JJ Abram’s “mystery box” style of writing is a fancy way of saying I HAVE NO IDEA WHAT I’M WRITING AND NONE OF THESE MAKES SENSE the solution is everyone gets a puppy. The end. Okay, it’s actually dropping someone into a story mid-mystery and trying to solve it in both directions. But you need to PLAN IT for it to work. You could easily argue Ginny & Georgia has similarities to this, as it utilizes flashbacks for the watchers to see more backstory. What IS going on? What DID happen? What WILL happen?

But. Isn’t that almost every episode of Star Trek TNG? They enter a solar system. They wonder “What happened here?” Then they have interactions, and find a solution. Heh, I’m probably oversimplifying - I refuse to explore more, as I have VERY mixed/negative feelings about the man.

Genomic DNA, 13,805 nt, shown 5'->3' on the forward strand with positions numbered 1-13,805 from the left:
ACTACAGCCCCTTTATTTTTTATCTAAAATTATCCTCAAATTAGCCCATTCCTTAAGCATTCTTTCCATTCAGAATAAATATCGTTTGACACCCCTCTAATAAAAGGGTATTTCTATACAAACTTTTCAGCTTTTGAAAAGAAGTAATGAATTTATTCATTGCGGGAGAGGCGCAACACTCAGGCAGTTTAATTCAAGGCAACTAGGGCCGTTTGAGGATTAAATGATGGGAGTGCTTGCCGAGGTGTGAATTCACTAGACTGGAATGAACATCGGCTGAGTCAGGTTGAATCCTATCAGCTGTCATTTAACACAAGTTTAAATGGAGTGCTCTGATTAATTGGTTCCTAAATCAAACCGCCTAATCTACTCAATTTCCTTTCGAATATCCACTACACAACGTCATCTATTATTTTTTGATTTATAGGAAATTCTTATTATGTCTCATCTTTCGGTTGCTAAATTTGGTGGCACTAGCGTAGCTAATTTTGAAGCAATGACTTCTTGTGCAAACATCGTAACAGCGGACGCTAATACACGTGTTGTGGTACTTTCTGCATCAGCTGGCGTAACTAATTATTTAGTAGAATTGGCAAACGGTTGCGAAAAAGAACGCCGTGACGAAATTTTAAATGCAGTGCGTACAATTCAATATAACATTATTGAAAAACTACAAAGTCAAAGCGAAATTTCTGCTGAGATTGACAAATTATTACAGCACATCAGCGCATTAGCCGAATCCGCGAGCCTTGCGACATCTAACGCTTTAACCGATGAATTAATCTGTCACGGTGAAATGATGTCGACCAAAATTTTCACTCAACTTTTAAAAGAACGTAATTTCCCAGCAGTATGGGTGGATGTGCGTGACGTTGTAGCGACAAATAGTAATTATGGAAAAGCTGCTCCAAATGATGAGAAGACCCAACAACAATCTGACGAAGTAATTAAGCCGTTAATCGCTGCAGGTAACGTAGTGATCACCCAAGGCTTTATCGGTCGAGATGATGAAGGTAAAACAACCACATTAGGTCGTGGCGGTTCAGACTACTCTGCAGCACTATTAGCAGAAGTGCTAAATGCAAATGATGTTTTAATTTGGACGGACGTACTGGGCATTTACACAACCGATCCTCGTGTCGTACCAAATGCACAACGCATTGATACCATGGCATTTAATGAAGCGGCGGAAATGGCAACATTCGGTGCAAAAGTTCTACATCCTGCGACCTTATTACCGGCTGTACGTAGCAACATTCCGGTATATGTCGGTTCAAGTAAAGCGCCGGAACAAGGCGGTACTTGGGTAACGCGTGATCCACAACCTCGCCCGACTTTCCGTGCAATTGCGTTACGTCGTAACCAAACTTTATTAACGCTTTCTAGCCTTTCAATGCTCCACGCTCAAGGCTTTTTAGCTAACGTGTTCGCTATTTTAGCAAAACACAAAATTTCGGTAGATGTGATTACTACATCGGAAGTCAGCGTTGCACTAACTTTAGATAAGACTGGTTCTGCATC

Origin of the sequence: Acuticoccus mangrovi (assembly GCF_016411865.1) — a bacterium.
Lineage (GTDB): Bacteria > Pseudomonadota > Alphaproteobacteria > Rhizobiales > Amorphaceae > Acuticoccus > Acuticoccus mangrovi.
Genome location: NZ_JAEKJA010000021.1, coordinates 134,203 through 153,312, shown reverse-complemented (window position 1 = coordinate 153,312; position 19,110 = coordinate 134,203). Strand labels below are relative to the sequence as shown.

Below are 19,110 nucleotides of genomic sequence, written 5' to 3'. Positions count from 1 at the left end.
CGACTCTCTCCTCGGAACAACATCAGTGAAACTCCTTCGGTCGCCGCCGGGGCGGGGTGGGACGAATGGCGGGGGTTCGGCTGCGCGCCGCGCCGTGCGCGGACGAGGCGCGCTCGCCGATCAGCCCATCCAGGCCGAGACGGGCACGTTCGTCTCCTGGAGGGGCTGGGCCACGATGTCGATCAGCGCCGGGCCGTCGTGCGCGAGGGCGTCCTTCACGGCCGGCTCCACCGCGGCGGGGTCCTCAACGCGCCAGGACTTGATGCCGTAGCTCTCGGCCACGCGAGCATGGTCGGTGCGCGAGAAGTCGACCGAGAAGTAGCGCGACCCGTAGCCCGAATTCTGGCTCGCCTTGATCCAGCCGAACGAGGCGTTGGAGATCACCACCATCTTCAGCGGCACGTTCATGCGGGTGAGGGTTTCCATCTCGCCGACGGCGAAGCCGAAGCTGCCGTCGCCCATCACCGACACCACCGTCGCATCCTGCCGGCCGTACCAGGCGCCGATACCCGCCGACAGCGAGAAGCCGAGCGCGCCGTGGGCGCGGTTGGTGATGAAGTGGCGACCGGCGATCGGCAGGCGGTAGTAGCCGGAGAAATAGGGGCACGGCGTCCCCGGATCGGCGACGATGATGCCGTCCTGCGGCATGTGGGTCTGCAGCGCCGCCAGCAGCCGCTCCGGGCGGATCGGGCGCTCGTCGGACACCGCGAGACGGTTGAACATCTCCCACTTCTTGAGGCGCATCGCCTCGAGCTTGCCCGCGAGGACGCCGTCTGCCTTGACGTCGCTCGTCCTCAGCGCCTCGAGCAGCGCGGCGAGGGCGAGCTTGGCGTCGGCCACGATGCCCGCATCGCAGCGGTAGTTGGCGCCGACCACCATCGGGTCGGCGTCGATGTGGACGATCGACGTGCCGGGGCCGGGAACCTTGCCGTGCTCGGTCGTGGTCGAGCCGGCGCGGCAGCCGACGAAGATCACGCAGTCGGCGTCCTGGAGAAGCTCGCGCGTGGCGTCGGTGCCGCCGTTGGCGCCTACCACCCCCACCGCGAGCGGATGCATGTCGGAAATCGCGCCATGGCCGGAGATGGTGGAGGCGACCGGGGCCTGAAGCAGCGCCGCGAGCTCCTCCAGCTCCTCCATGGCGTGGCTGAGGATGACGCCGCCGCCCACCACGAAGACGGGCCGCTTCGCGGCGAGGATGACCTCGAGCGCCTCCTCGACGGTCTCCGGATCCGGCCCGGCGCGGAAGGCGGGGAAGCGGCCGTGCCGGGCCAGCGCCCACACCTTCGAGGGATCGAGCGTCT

You’re not doing anything new, dude. At one point in anyone’s writing career, they will have a backstory in mind that hasn’t been revealed to characters nor the reader yet. That’s why you can start with Star Wars IV. Who are the Jedi? It’s back there. Where did the Empire come from? Oh, it’s back there. Who is this Gandalf rip-off? Oh, more backstory.

I seem to really enjoy media that successfully employs Chekhov’s Gun. For the uninitiated:

Chekhov’s gun (Russian: Чеховское ружьё) is a dramatic principle that states that every element in a story must be necessary, and irrelevant elements should be removed. Elements should not appear to make “false promises” by never coming into play.

As in:

The term ‘Chekhov’s Gun’ comes from something Chekhov allegedly said in the 1880s (it was noted down by Ilia Gurliand): ‘If in Act I you have a pistol hanging on the wall, then it must fire in the last act’.